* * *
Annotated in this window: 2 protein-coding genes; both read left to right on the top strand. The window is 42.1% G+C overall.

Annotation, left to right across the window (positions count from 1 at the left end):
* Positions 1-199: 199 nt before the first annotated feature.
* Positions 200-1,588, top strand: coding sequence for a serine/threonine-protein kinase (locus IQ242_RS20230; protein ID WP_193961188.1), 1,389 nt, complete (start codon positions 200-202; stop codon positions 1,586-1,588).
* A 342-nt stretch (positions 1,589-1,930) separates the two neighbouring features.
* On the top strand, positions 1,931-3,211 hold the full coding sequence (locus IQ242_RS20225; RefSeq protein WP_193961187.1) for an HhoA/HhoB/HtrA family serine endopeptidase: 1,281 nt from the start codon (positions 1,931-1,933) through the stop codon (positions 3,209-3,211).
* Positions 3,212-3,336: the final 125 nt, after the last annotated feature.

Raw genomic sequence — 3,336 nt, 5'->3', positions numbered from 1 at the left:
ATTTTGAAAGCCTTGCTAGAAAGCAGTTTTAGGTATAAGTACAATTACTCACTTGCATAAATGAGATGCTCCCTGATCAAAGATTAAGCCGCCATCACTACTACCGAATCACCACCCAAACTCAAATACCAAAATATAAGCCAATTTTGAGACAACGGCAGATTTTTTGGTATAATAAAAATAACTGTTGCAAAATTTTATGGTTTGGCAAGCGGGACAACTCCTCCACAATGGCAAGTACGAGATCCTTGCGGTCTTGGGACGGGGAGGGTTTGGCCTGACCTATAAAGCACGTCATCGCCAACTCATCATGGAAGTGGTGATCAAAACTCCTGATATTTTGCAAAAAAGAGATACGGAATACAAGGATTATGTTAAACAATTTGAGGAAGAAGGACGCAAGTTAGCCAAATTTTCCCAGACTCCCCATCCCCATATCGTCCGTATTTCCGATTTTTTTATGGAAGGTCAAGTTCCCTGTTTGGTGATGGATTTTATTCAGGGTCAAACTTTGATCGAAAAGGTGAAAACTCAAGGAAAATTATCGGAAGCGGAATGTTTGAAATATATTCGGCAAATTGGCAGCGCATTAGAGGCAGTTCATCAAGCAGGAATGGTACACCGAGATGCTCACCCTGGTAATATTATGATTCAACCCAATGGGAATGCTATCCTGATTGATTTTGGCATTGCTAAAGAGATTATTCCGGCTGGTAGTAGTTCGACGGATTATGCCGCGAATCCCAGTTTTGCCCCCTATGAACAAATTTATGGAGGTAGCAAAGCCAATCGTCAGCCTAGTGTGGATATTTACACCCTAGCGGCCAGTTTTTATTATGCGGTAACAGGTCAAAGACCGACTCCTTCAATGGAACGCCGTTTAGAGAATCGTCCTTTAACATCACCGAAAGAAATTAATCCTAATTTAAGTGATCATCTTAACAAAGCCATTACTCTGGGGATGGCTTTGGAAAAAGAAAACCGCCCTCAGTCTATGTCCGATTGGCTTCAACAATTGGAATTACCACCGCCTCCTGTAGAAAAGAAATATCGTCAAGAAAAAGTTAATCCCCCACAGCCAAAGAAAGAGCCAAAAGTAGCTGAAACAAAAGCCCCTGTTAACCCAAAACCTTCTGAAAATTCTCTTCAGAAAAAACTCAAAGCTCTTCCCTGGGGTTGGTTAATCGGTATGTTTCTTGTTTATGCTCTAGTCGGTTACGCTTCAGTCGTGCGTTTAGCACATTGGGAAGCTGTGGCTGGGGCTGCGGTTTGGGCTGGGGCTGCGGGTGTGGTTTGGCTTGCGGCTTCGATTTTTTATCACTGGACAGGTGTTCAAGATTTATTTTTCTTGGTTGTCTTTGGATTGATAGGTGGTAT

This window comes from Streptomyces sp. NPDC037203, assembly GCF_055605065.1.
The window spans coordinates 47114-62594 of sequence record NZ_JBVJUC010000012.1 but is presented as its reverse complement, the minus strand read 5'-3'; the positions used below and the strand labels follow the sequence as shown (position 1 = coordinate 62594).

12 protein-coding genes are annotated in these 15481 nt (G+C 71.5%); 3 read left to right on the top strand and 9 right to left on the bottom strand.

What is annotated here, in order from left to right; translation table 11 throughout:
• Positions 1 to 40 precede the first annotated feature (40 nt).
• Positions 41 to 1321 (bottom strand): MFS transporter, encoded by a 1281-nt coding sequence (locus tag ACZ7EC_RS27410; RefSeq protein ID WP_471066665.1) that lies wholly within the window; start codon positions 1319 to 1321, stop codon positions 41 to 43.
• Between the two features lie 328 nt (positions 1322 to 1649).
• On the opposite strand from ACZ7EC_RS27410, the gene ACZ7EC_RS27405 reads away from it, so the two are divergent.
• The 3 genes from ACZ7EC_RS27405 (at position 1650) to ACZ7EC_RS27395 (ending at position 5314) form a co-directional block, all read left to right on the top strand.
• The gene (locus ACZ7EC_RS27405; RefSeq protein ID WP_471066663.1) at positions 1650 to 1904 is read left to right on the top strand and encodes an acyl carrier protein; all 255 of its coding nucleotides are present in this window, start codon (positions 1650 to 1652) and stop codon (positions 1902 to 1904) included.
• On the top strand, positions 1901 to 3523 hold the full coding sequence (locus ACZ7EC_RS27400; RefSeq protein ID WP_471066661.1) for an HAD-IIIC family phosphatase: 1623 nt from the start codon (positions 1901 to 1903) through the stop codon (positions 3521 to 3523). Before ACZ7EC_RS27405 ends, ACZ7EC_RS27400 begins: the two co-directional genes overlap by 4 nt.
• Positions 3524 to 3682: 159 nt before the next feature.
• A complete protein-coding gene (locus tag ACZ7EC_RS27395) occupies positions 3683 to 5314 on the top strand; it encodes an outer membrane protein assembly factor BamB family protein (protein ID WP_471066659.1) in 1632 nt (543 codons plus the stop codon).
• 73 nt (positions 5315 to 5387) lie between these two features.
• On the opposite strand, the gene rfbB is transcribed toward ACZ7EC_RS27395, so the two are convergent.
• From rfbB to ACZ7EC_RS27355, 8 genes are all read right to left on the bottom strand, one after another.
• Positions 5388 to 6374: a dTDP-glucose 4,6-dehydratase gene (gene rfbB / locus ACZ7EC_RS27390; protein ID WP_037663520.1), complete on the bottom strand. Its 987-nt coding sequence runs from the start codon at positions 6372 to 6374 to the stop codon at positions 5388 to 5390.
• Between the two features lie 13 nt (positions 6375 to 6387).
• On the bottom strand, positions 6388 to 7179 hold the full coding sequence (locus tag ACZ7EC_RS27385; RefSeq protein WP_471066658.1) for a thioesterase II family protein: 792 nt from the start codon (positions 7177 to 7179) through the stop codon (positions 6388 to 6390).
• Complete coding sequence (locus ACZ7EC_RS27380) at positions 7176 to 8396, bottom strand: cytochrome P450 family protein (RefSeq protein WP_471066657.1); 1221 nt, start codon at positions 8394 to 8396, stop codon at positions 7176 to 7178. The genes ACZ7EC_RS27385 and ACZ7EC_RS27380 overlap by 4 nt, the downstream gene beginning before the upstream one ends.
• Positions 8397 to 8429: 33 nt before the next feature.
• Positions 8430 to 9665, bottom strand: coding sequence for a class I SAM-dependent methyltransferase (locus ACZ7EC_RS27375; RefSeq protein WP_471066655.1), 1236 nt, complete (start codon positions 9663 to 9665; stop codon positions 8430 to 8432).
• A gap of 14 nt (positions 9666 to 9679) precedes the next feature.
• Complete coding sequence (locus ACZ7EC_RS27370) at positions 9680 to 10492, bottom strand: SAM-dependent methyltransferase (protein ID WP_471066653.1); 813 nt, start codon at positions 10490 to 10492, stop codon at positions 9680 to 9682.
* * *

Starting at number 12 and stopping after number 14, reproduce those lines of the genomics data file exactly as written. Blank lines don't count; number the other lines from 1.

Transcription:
12 protein-coding genes are annotated in these 15481 nt (G+C 71.5%); 3 read left to right on the top strand and 9 right to left on the bottom strand.

What is annotated here, in order from left to right; translation table 11 throughout:
• Positions 1 to 40 precede the first annotated feature (40 nt).